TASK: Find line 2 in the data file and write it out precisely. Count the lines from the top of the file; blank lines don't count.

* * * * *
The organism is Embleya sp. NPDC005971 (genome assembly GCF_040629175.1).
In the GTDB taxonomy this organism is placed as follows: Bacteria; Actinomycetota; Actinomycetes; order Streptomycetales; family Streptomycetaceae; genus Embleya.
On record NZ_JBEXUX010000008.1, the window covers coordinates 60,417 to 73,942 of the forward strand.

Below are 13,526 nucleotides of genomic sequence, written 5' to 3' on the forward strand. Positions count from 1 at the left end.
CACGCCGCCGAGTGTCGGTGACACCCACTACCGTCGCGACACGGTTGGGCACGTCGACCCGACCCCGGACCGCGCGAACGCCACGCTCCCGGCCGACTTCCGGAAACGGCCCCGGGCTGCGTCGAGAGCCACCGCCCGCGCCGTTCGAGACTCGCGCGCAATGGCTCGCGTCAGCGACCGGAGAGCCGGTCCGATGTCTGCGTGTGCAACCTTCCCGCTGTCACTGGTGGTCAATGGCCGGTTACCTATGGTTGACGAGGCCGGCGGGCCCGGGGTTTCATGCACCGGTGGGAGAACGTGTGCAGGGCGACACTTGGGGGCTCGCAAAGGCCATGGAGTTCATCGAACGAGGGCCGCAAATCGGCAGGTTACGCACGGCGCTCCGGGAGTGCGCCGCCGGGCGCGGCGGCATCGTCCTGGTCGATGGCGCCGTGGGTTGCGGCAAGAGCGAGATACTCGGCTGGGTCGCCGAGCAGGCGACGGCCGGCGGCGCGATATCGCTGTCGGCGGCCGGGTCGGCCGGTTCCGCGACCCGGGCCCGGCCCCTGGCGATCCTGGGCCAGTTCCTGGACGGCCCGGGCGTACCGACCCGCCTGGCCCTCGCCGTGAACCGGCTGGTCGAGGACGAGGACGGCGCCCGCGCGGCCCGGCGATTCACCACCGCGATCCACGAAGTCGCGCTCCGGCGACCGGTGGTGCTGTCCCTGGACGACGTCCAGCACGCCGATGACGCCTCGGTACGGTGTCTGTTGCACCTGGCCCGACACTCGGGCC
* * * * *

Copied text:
In the GTDB taxonomy this organism is placed as follows: Bacteria; Actinomycetota; Actinomycetes; order Streptomycetales; family Streptomycetaceae; genus Embleya.